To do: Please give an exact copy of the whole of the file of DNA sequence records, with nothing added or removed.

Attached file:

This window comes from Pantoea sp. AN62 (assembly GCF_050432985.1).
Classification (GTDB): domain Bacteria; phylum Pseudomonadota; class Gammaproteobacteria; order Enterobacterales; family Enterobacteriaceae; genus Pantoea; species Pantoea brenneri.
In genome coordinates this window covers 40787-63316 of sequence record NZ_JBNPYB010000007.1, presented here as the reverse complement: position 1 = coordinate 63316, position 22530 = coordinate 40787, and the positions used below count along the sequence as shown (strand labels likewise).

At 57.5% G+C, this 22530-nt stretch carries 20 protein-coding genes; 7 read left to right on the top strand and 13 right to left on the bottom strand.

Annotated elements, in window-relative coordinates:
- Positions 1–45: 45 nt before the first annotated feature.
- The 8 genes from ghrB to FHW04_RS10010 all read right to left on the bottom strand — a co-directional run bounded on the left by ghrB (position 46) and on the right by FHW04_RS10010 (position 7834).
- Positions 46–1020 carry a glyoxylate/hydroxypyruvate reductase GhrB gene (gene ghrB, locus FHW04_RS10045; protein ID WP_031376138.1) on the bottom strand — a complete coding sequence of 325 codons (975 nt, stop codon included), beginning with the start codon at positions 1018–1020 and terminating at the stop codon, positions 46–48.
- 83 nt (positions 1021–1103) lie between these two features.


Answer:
This window comes from Pantoea sp. AN62 (assembly GCF_050432985.1).
Classification (GTDB): domain Bacteria; phylum Pseudomonadota; class Gammaproteobacteria; order Enterobacterales; family Enterobacteriaceae; genus Pantoea; species Pantoea brenneri.
In genome coordinates this window covers 40787-63316 of sequence record NZ_JBNPYB010000007.1, presented here as the reverse complement: position 1 = coordinate 63316, position 22530 = coordinate 40787, and the positions used below count along the sequence as shown (strand labels likewise).

At 57.5% G+C, this 22530-nt stretch carries 20 protein-coding genes; 7 read left to right on the top strand and 13 right to left on the bottom strand.

Annotated elements, in window-relative coordinates:
- Positions 1–45: 45 nt before the first annotated feature.
- The 8 genes from ghrB to FHW04_RS10010 all read right to left on the bottom strand — a co-directional run bounded on the left by ghrB (position 46) and on the right by FHW04_RS10010 (position 7834).
- Positions 46–1020 carry a glyoxylate/hydroxypyruvate reductase GhrB gene (gene ghrB, locus FHW04_RS10045; protein ID WP_031376138.1) on the bottom strand — a complete coding sequence of 325 codons (975 nt, stop codon included), beginning with the start codon at positions 1018–1020 and terminating at the stop codon, positions 46–48.
- 83 nt (positions 1021–1103) lie between these two features.